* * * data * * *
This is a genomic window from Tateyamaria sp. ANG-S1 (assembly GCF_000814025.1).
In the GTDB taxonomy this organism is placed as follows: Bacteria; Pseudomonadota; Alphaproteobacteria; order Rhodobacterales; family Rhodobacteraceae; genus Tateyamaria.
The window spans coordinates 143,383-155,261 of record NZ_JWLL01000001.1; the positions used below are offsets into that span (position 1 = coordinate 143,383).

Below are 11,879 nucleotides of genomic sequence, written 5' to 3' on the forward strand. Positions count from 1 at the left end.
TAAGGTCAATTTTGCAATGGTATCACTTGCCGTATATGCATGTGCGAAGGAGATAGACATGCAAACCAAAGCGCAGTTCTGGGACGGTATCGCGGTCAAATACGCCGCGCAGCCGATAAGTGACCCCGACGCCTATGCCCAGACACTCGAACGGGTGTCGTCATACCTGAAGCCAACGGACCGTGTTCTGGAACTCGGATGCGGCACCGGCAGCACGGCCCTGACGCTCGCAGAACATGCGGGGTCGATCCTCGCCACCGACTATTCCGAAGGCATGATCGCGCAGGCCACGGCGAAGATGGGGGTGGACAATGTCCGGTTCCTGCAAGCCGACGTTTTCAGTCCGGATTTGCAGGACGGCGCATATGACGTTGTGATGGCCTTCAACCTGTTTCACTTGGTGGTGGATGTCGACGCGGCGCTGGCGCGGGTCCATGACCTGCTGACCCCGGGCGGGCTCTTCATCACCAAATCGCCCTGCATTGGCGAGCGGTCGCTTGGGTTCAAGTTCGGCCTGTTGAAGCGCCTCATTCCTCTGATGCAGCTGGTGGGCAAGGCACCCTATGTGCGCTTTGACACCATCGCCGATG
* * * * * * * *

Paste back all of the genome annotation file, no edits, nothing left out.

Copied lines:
This is a genomic window from Tateyamaria sp. ANG-S1 (assembly GCF_000814025.1).
In the GTDB taxonomy this organism is placed as follows: Bacteria; Pseudomonadota; Alphaproteobacteria; order Rhodobacterales; family Rhodobacteraceae; genus Tateyamaria.
The window spans coordinates 143,383-155,261 of record NZ_JWLL01000001.1; the positions used below are offsets into that span (position 1 = coordinate 143,383).

Below are 11,879 nucleotides of genomic sequence, written 5' to 3' on the forward strand. Positions count from 1 at the left end.
TAAGGTCAATTTTGCAATGGTATCACTTGCCGTATATGCATGTGCGAAGGAGATAGACATGCAAACCAAAGCGCAGTTCTGGGACGGTATCGCGGTCAAATACGCCGCGCAGCCGATAAGTGACCCCGACGCCTATGCCCAGACACTCGAACGGGTGTCGTCATACCTGAAGCCAACGGACCGTGTTCTGGAACTCGGATGCGGCACCGGCAGCACGGCCCTGACGCTCGCAGAACATGCGGGGTCGATCCTCGCCACCGACTATTCCGAAGGCATGATCGCGCAGGCCACGGCGAAGATGGGGGTGGACAATGTCCGGTTCCTGCAAGCCGACGTTTTCAGTCCGGATTTGCAGGACGGCGCATATGACGTTGTGATGGCCTTCAACCTGTTTCACTTGGTGGTGGATGTCGACGCGGCGCTGGCGCGGGTCCATGACCTGCTGACCCCGGGCGGGCTCTTCATCACCAAATCGCCCTGCATTGGCGAGCGGTCGCTTGGGTTCAAGTTCGGCCTGTTGAAGCGCCTCATTCCTCTGATGCAGCTGGTGGGCAAGGCACCCTATGTGCGCTTTGACACCATCGCCGATG